By David N. Leff
Editor¿s note: Science Scan is a roundup of recently published biotechnology-relevant research.
A lottery lurks in breast cancer. The odds are two in three that a mammary carcinoma tumor will harbor estrogen receptors (ERs) in its cells. Patients with ER-positive tumors have a slightly better prognosis that those with ER-negative cancer. Postmenopausal women enjoy a small added edge. Clinicians who treat the disease must bet on their patients¿ ER profile to benefit from estrogen hormone therapy.
A paper in the Proceedings of the National Academy of Sciences (PNAS), dated Aug. 28, 2001, is titled: ¿The nuclear factor kappa B (NF-kB): A potential therapeutic target for estrogen receptor negative breast cancer.¿ Its senior author is molecular biologist Arthur Pardee, at the Harvard-affiliated Dana-Farber Cancer Institute in Boston. The first author is molecular biologist D. K. Biswas, a research scientist in Pardee¿s lab.
¿There is no therapy for estrogen receptor negatives,¿ Biswas told BioWorld Today. ¿Breast cancers are normally treated with antihormones, but the class of mammary carcinomas that do not have the receptors cannot be treated with antihormones.
¿We have been looking for a drug target against this class of breast cancers,¿ Biswas went on, ¿and how such a target works in tumor-cell proliferation and apoptosis ¿ programmed cell death. As reported in this PNAS,¿ he continued, ¿we have found the target ¿ nuclear factor kappa B, a protein kinase transcription factor linked with cytokine production ¿ and we have found a chemical compound against it.
¿The main point I would emphasize,¿ Biswas observed, ¿is not the compound alone, because there may be several other chemicals that will affect this target. We still have to find chemical compounds that can affect the functions of those targets. We have tested one compound in cultured tumor cells and now preclinically in animals, where it inhibited the growth of tumors. A significant aspect of this result is that this drug did not cause any damage to other vital organs, such as liver and lungs ¿ a very important issue in chemotherapy. That was the main point of our paper. It shows for the first time that such a compound can be used as an anticancer drug.¿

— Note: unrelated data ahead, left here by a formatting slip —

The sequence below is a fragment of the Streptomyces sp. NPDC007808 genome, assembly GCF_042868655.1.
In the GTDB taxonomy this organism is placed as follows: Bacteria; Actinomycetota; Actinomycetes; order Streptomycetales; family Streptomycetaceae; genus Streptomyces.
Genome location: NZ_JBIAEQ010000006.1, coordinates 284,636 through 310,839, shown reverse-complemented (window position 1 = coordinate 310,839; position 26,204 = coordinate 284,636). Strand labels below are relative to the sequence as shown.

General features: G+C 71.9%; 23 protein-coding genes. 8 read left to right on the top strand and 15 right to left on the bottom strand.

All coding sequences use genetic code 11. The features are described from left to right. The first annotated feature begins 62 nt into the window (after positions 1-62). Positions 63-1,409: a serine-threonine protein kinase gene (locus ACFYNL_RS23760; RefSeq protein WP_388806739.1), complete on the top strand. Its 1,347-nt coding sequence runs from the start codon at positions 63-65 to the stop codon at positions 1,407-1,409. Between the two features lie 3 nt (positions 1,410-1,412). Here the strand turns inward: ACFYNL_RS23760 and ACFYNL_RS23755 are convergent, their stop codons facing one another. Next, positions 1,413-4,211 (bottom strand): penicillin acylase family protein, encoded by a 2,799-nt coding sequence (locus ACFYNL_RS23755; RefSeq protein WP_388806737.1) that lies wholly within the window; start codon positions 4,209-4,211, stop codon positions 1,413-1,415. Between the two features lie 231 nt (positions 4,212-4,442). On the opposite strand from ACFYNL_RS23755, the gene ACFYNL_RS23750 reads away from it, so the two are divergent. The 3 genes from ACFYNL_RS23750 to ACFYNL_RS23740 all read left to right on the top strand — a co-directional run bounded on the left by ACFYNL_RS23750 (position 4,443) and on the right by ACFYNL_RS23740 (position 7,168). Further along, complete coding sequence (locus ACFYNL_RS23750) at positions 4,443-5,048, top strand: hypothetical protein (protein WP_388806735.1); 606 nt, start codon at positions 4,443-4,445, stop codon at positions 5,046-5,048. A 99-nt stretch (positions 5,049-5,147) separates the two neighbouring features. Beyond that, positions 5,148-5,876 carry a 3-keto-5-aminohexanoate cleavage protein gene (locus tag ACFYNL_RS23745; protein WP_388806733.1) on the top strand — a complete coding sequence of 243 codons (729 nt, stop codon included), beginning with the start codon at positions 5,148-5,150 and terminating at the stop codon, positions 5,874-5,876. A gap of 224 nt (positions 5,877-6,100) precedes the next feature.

The team¿s in vivo experiment implanted ER-negative mouse mammary epithelial tumor cells into mice, then treated these animals with their experimental inhibitor of protein kinase, designated Go6976. It arrested growth of tumors, in which it caused extensive necrotic degeneration. They report rapid regression of the full-grown tumors, without toxic side effects. Moreover, Go6976 blocked the anti-apoptotic action of NF-kB, specific to tumor cells.
Subbing For Fraught Embryonic Stem Cells, Adult Brain Cells Show Multiple Versatility
As the bio-politico-ethical furor over embryonic stem cells hots up around the world, voices persist, proposing an acceptable alternative ¿ adult stem cells. These offer hope for tissue replacement in brain injury and neurodegenerative diseases, such as Parkinson¿s and Alzheimer¿s. But adult brain cells are vanishingly rare and hard to find, amounting to a scant 5 percent of cerebral stem cells.